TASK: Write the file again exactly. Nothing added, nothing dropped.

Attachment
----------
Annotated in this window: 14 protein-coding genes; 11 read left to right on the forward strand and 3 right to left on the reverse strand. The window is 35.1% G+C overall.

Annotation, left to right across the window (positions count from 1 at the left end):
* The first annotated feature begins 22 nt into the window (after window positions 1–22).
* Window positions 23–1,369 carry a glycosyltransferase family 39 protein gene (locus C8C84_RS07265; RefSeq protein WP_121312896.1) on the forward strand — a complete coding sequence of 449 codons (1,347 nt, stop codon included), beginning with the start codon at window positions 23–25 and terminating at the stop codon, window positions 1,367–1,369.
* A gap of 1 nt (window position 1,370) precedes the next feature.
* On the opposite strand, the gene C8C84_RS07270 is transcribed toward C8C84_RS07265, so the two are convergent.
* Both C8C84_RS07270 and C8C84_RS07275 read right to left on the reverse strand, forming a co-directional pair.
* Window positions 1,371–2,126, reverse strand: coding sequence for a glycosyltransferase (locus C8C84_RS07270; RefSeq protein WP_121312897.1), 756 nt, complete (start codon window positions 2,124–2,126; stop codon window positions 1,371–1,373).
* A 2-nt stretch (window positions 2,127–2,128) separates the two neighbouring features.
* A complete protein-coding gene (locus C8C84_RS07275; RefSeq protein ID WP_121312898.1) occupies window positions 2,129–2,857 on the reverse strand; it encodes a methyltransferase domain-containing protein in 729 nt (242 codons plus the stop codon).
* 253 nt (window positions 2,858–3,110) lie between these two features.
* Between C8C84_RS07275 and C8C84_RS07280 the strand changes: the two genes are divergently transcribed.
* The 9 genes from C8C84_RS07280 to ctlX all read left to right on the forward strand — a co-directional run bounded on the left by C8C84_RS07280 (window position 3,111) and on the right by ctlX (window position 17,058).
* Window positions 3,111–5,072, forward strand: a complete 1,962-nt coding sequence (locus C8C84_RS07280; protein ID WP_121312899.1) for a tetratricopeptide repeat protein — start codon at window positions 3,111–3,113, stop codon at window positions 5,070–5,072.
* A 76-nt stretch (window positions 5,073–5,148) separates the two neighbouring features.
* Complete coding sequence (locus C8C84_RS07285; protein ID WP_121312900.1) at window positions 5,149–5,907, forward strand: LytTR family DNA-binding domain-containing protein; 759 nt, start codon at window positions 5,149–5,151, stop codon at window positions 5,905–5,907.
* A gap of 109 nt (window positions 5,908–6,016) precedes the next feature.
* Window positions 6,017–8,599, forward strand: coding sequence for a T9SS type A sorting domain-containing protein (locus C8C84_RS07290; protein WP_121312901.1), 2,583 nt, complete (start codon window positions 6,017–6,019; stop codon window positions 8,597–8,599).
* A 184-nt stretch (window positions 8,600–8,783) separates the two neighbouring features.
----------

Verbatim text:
Annotated in this window: 14 protein-coding genes; 11 read left to right on the forward strand and 3 right to left on the reverse strand. The window is 35.1% G+C overall.

Annotation, left to right across the window (positions count from 1 at the left end):
* The first annotated feature begins 22 nt into the window (after window positions 1–22).
* Window positions 23–1,369 carry a glycosyltransferase family 39 protein gene (locus C8C84_RS07265; RefSeq protein WP_121312896.1) on the forward strand — a complete coding sequence of 449 codons (1,347 nt, stop codon included), beginning with the start codon at window positions 23–25 and terminating at the stop codon, window positions 1,367–1,369.
* A gap of 1 nt (window position 1,370) precedes the next feature.
* On the opposite strand, the gene C8C84_RS07270 is transcribed toward C8C84_RS07265, so the two are convergent.
* Both C8C84_RS07270 and C8C84_RS07275 read right to left on the reverse strand, forming a co-directional pair.
* Window positions 1,371–2,126, reverse strand: coding sequence for a glycosyltransferase (locus C8C84_RS07270; RefSeq protein WP_121312897.1), 756 nt, complete (start codon window positions 2,124–2,126; stop codon window positions 1,371–1,373).
* A 2-nt stretch (window positions 2,127–2,128) separates the two neighbouring features.
* A complete protein-coding gene (locus C8C84_RS07275; RefSeq protein ID WP_121312898.1) occupies window positions 2,129–2,857 on the reverse strand; it encodes a methyltransferase domain-containing protein in 729 nt (242 codons plus the stop codon).
* 253 nt (window positions 2,858–3,110) lie between these two features.
* Between C8C84_RS07275 and C8C84_RS07280 the strand changes: the two genes are divergently transcribed.
* The 9 genes from C8C84_RS07280 to ctlX all read left to right on the forward strand — a co-directional run bounded on the left by C8C84_RS07280 (window position 3,111) and on the right by ctlX (window position 17,058).
* Window positions 3,111–5,072, forward strand: a complete 1,962-nt coding sequence (locus C8C84_RS07280; protein ID WP_121312899.1) for a tetratricopeptide repeat protein — start codon at window positions 3,111–3,113, stop codon at window positions 5,070–5,072.
* A 76-nt stretch (window positions 5,073–5,148) separates the two neighbouring features.
* Complete coding sequence (locus C8C84_RS07285; protein ID WP_121312900.1) at window positions 5,149–5,907, forward strand: LytTR family DNA-binding domain-containing protein; 759 nt, start codon at window positions 5,149–5,151, stop codon at window positions 5,905–5,907.
* A gap of 109 nt (window positions 5,908–6,016) precedes the next feature.
* Window positions 6,017–8,599, forward strand: coding sequence for a T9SS type A sorting domain-containing protein (locus C8C84_RS07290; protein WP_121312901.1), 2,583 nt, complete (start codon window positions 6,017–6,019; stop codon window positions 8,597–8,599).
* A 184-nt stretch (window positions 8,600–8,783) separates the two neighbouring features.